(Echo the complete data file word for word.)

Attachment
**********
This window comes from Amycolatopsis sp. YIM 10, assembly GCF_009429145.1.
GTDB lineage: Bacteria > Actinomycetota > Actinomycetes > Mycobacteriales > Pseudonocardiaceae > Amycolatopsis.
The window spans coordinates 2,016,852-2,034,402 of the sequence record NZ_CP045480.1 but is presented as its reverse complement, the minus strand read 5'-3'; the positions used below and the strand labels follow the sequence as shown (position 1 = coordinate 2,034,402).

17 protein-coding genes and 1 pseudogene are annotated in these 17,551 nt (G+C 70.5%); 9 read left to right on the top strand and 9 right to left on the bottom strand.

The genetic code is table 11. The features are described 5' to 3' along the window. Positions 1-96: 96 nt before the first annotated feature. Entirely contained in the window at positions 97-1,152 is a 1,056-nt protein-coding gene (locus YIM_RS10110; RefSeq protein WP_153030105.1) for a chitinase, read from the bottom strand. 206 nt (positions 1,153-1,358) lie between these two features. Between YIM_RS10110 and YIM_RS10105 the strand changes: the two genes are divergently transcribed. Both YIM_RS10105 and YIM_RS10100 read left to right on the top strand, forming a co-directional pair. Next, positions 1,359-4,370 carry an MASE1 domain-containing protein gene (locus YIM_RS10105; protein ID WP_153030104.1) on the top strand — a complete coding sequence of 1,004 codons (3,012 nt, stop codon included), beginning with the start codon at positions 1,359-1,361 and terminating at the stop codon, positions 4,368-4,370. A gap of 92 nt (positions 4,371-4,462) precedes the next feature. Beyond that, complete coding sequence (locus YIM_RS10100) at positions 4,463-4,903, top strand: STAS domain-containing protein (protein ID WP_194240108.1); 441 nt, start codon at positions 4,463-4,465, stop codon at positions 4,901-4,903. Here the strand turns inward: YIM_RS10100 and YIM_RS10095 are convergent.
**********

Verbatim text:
This window comes from Amycolatopsis sp. YIM 10, assembly GCF_009429145.1.
GTDB lineage: Bacteria > Actinomycetota > Actinomycetes > Mycobacteriales > Pseudonocardiaceae > Amycolatopsis.
The window spans coordinates 2,016,852-2,034,402 of the sequence record NZ_CP045480.1 but is presented as its reverse complement, the minus strand read 5'-3'; the positions used below and the strand labels follow the sequence as shown (position 1 = coordinate 2,034,402).

17 protein-coding genes and 1 pseudogene are annotated in these 17,551 nt (G+C 70.5%); 9 read left to right on the top strand and 9 right to left on the bottom strand.

The genetic code is table 11. The features are described 5' to 3' along the window. Positions 1-96: 96 nt before the first annotated feature. Entirely contained in the window at positions 97-1,152 is a 1,056-nt protein-coding gene (locus YIM_RS10110; RefSeq protein WP_153030105.1) for a chitinase, read from the bottom strand. 206 nt (positions 1,153-1,358) lie between these two features. Between YIM_RS10110 and YIM_RS10105 the strand changes: the two genes are divergently transcribed. Both YIM_RS10105 and YIM_RS10100 read left to right on the top strand, forming a co-directional pair. Next, positions 1,359-4,370 carry an MASE1 domain-containing protein gene (locus YIM_RS10105; protein ID WP_153030104.1) on the top strand — a complete coding sequence of 1,004 codons (3,012 nt, stop codon included), beginning with the start codon at positions 1,359-1,361 and terminating at the stop codon, positions 4,368-4,370. A gap of 92 nt (positions 4,371-4,462) precedes the next feature. Beyond that, complete coding sequence (locus YIM_RS10100) at positions 4,463-4,903, top strand: STAS domain-containing protein (protein ID WP_194240108.1); 441 nt, start codon at positions 4,463-4,465, stop codon at positions 4,901-4,903. Here the strand turns inward: YIM_RS10100 and YIM_RS10095 are convergent.